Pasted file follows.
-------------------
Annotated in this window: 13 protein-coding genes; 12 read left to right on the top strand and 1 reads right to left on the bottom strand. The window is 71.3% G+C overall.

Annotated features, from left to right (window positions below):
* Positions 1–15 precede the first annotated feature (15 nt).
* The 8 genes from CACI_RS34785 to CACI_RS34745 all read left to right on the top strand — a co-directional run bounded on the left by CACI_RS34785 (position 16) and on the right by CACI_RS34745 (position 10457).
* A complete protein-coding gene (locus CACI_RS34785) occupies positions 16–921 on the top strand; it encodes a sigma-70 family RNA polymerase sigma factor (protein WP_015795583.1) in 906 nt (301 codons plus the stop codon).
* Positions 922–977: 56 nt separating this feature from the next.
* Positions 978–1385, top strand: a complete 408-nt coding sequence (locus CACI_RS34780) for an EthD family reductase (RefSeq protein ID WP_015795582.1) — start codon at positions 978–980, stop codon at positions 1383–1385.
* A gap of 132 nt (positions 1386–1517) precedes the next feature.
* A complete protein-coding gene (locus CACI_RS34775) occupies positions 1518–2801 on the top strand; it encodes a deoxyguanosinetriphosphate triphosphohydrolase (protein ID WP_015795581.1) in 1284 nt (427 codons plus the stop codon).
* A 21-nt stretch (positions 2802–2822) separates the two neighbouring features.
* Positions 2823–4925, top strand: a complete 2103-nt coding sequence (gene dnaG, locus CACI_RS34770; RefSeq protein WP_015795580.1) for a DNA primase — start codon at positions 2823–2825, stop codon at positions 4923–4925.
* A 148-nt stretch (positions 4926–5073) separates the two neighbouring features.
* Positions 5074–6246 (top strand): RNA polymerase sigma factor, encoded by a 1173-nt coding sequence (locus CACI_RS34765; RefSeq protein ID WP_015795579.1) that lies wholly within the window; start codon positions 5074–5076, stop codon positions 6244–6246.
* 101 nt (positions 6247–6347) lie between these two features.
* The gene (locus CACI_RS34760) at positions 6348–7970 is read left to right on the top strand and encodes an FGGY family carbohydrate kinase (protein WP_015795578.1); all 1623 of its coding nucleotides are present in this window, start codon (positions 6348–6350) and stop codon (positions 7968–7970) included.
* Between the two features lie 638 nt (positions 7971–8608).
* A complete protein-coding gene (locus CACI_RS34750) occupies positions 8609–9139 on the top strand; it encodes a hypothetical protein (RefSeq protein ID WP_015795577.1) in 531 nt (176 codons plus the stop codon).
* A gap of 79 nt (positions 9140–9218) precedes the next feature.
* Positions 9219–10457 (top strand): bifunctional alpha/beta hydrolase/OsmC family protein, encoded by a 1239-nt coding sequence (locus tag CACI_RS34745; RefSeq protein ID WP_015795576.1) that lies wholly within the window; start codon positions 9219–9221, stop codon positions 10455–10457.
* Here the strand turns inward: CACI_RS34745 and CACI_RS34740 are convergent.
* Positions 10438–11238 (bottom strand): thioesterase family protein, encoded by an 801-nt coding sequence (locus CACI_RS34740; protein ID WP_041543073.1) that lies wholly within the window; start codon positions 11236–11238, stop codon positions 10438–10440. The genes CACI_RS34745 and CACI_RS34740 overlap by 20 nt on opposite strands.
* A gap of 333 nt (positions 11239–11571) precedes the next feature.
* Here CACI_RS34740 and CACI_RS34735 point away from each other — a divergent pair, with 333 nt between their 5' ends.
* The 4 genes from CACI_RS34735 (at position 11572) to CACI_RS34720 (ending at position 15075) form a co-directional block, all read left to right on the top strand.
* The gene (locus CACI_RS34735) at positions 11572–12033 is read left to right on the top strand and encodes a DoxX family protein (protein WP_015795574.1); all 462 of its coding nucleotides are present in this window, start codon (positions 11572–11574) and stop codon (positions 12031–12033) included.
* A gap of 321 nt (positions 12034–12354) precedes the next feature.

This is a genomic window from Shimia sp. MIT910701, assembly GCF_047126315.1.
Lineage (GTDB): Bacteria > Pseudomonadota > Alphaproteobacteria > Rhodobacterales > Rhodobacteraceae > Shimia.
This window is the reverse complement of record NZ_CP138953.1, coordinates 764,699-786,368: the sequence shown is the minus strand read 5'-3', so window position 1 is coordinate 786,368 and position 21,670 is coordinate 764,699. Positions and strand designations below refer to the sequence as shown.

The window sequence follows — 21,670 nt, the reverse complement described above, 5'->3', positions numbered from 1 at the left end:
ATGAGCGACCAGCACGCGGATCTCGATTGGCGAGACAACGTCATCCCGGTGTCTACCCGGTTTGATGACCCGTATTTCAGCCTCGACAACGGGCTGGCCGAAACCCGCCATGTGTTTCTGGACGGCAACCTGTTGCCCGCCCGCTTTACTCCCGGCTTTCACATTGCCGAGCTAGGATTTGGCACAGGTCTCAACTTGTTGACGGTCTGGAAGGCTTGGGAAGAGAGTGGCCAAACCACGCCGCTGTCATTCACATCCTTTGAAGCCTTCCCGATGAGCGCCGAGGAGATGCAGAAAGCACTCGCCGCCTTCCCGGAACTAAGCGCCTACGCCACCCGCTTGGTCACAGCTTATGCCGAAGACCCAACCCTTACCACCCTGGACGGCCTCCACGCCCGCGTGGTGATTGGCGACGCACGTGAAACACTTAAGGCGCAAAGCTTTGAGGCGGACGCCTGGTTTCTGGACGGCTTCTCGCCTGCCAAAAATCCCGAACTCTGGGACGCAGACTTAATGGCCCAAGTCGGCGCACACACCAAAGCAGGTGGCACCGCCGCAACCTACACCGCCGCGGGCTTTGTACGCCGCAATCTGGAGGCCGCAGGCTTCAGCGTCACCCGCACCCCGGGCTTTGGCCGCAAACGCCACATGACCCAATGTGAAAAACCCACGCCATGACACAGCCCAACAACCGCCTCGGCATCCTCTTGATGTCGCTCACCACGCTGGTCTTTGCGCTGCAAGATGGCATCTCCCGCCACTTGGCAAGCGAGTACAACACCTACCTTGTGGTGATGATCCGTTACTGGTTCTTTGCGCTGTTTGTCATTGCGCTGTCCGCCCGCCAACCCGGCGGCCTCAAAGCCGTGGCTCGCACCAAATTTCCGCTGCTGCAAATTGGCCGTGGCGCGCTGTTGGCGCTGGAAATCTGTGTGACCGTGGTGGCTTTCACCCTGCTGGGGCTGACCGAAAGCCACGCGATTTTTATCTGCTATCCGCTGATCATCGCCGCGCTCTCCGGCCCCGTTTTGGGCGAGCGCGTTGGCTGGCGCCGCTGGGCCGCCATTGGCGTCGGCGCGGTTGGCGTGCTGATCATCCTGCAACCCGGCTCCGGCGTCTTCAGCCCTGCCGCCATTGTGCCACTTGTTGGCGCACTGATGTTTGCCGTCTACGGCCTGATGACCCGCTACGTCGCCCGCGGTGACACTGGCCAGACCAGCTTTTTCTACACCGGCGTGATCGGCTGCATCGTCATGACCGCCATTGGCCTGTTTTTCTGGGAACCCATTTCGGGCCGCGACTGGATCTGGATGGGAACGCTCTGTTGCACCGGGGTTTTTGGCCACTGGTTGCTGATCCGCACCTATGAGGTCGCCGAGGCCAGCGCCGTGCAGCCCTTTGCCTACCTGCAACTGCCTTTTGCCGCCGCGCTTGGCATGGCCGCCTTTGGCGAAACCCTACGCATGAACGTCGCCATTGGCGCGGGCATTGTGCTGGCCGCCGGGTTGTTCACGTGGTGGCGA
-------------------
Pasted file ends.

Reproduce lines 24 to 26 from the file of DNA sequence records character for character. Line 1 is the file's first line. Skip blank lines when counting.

* The 4 genes from CACI_RS34735 (at position 11572) to CACI_RS34720 (ending at position 15075) form a co-directional block, all read left to right on the top strand.
* The gene (locus CACI_RS34735) at positions 11572–12033 is read left to right on the top strand and encodes a DoxX family protein (protein WP_015795574.1); all 462 of its coding nucleotides are present in this window, start codon (positions 11572–11574) and stop codon (positions 12031–12033) included.
* A gap of 321 nt (positions 12034–12354) precedes the next feature.